MEET THE MAKER
The Ropes' Shana Ready takes inspiration and materials from her coastal surrounds in Maine. What began as a childhood hobby, making jewellery for friends, is now an incredibly successful business and brand.
"For me, jewellery has always been a vehicle to keep memories alive – some of my favorite pieces I inherited from my grandmother and I've always respected the power jewelry has as a tether to a certain person or time.
As a child, I was very interested in weaving and beading. So, basically as far back as I can remember I've been making jewelry for myself and for friends, but it was just a hobby that I never thought much of. The Ropes was actually born from this habit: one snowy winter day I was fooling with some of my husband's lobster gear that was lying around the house and made two bracelets, that would later become the Kennebunkport and Portland styles.
From the time I was 8-years-old, growing up in Maine, I knew wanted to be a fashion designer. I went to RISDI and got a job in New York shortly after graduating. I loved New York City, and still do; the nearly effortless access to art and culture is unparalleled. Untimely though, it was just that, the sheer saturation that I loved as a consumer, I found challenging as a creator.
In Maine, inspiration is less obvious, it needs to be sought out, unearthed, earned a bit more, and that's where my creative process lives. Its funny, because for a log time I thought that my love for Maine, for my home and fashion were irreconcilable. When, in reality, Maine, has been the catalyst for the career that I always wanted.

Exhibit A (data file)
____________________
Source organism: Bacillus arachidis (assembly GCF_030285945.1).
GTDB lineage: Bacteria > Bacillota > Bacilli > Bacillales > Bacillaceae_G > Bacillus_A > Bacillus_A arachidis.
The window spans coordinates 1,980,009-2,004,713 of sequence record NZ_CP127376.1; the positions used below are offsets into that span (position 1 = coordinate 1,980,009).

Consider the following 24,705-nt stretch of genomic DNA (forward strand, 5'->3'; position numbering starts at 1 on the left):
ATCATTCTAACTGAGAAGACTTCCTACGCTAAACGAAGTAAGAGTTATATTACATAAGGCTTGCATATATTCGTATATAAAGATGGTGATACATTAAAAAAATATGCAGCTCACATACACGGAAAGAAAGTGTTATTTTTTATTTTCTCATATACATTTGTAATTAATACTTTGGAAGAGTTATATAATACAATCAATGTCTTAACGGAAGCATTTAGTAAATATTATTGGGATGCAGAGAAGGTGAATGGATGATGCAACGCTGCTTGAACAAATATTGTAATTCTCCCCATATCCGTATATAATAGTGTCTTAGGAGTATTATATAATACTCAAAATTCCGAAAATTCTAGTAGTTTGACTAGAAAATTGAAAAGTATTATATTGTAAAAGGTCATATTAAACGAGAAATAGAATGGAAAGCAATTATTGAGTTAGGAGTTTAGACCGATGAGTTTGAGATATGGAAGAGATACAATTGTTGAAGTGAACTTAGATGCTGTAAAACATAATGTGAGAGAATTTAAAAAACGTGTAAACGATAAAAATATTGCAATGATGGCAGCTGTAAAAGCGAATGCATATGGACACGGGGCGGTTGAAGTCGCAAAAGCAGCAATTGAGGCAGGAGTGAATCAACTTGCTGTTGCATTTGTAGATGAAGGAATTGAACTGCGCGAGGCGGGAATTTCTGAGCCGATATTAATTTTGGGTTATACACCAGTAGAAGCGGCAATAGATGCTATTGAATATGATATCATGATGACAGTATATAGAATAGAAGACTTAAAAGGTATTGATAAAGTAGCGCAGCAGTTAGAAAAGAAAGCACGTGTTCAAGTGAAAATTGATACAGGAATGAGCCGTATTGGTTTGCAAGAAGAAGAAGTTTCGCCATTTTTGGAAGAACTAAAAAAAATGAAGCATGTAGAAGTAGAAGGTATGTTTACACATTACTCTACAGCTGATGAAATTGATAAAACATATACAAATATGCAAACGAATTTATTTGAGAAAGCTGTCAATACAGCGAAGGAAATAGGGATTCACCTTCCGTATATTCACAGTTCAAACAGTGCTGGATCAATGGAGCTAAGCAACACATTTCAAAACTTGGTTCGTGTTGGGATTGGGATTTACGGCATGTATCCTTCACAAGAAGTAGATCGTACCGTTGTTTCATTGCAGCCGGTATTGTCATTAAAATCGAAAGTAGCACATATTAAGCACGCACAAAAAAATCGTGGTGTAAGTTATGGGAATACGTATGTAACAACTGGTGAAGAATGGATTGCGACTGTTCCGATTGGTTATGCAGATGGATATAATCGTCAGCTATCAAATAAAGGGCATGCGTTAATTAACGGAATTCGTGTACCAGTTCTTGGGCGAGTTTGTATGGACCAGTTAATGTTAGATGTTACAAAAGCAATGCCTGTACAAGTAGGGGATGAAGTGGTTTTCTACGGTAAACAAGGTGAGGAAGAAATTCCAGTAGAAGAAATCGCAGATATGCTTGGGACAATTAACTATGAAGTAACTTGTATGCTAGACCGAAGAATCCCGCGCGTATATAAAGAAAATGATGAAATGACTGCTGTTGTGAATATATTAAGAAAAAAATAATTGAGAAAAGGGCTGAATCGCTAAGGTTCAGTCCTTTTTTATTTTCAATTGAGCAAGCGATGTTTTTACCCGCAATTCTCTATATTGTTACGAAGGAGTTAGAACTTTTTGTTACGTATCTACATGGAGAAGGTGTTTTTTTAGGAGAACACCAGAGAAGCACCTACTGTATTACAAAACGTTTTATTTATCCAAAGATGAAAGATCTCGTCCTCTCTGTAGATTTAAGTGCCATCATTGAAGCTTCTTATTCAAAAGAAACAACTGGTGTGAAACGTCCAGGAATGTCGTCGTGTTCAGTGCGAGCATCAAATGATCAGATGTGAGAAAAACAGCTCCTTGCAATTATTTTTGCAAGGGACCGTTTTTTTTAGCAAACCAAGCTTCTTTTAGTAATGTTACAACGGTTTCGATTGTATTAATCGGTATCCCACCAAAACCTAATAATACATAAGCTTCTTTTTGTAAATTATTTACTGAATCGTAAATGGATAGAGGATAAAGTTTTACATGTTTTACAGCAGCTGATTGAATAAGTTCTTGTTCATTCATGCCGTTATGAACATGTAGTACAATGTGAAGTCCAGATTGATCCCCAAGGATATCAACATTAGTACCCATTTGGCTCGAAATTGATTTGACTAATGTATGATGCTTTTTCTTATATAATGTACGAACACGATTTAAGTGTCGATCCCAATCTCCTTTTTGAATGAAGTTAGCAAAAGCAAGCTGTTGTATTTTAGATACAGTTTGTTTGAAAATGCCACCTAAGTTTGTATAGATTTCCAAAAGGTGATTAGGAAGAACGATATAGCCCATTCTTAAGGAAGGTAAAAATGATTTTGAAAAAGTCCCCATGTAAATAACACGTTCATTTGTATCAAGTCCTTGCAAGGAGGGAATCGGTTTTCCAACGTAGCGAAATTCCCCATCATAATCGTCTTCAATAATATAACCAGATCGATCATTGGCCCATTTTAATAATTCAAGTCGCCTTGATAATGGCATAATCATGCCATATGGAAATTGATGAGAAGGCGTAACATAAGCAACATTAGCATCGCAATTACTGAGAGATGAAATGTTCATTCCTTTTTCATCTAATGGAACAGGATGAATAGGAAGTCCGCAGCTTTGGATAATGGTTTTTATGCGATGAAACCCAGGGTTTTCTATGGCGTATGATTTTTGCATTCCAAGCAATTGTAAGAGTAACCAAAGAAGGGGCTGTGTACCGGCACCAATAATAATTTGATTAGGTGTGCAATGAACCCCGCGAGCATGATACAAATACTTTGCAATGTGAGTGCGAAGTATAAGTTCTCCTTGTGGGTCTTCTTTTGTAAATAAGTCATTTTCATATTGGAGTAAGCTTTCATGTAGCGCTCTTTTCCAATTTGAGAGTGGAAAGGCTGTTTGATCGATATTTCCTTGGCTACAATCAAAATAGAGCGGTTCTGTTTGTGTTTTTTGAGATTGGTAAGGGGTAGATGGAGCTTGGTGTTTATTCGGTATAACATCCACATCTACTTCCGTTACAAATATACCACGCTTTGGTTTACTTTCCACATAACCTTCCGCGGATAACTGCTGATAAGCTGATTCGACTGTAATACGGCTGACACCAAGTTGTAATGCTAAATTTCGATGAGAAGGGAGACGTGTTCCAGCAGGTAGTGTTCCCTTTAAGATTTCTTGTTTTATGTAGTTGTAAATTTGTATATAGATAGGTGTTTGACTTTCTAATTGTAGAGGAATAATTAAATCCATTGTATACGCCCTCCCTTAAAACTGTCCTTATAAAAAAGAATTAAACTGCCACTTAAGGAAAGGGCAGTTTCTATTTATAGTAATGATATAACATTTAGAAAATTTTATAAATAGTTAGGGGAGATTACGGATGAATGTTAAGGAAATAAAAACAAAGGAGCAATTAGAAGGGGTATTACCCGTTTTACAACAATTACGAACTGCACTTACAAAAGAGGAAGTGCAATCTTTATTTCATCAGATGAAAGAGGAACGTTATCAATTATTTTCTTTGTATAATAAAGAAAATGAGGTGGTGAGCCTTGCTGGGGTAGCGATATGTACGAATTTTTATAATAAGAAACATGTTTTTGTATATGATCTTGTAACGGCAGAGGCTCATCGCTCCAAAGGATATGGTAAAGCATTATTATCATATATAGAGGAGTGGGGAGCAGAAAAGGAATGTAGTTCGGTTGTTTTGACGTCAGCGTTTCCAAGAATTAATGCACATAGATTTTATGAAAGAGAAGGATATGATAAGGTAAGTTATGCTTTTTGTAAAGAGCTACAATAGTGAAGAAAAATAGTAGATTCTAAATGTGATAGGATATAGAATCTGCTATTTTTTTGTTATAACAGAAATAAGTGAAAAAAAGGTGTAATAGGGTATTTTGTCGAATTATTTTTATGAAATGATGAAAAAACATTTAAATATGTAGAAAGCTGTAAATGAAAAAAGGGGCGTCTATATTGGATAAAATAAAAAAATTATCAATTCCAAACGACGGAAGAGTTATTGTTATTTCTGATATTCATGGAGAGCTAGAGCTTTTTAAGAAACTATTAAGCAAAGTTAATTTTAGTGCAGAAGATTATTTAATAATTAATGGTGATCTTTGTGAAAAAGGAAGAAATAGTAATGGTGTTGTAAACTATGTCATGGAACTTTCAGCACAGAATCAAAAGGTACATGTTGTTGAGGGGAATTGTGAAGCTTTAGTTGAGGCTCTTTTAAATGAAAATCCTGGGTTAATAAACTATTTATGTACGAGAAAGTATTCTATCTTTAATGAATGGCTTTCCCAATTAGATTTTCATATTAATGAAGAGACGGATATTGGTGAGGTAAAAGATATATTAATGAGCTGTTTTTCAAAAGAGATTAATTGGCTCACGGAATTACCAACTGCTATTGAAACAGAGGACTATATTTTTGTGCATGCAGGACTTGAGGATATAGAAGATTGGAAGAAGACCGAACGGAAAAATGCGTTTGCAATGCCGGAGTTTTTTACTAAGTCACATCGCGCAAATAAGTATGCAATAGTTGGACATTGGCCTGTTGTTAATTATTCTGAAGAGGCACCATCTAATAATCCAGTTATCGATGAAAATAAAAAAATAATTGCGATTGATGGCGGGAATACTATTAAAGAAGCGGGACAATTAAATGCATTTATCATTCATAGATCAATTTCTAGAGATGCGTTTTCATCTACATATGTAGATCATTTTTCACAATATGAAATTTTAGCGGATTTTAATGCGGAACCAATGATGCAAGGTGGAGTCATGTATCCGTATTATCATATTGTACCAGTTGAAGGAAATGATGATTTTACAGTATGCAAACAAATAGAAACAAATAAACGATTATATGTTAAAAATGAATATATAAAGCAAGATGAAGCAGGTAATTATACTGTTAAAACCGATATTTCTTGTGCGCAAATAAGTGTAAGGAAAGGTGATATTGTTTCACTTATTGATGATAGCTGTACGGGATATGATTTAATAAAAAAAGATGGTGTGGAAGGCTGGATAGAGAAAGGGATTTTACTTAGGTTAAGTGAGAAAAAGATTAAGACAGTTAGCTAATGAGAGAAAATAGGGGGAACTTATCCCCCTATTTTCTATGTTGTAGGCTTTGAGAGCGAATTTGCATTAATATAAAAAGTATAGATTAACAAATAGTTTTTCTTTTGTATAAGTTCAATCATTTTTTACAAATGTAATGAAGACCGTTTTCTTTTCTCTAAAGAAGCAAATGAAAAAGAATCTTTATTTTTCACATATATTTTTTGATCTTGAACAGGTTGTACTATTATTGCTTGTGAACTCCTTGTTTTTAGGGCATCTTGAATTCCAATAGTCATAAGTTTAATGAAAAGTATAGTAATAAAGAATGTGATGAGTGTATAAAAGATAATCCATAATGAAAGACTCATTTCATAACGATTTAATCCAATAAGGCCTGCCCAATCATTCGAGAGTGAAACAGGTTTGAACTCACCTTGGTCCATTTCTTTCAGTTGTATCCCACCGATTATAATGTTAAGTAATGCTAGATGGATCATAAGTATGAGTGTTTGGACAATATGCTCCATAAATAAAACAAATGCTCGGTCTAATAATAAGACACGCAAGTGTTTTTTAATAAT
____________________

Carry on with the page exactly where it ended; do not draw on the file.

I think that sometimes in ethical fashion there is an emphasis on passivity, on creating low or no-impact products, but I am also interested in the more active approach. How can I create something that has a positive impact?
For this reason I try to source mostly local or Maine materials to support the businesses and craftspeople that call the state home. All the rope I use is authentic dock line, quite literally the stuff you would use to tie up boats. You could walk down to any marina and you would see it. The clasps are also marine hardware. I think there is enormous beauty in utility.
Having my own business is definitely not an easy road. I feel like there is such pressure out there on women to not only manage kids, marriage, a household, and successful career, but to make it all look effortless in the process. Owning my own business and raising a family has pushed and challenged me in every aspect of my life and grounded me in so many ways. It forces you to let go of perfectionistic attitudes, embrace the messy stuff and hopefully, to be kinder towards yourself.
My proudest achievements so far, (besides my children of course!) is having built a design career for myself in Maine. I am so glad that I listened to my heart and didn’t compromise when it came to doing what I love in a place that I love."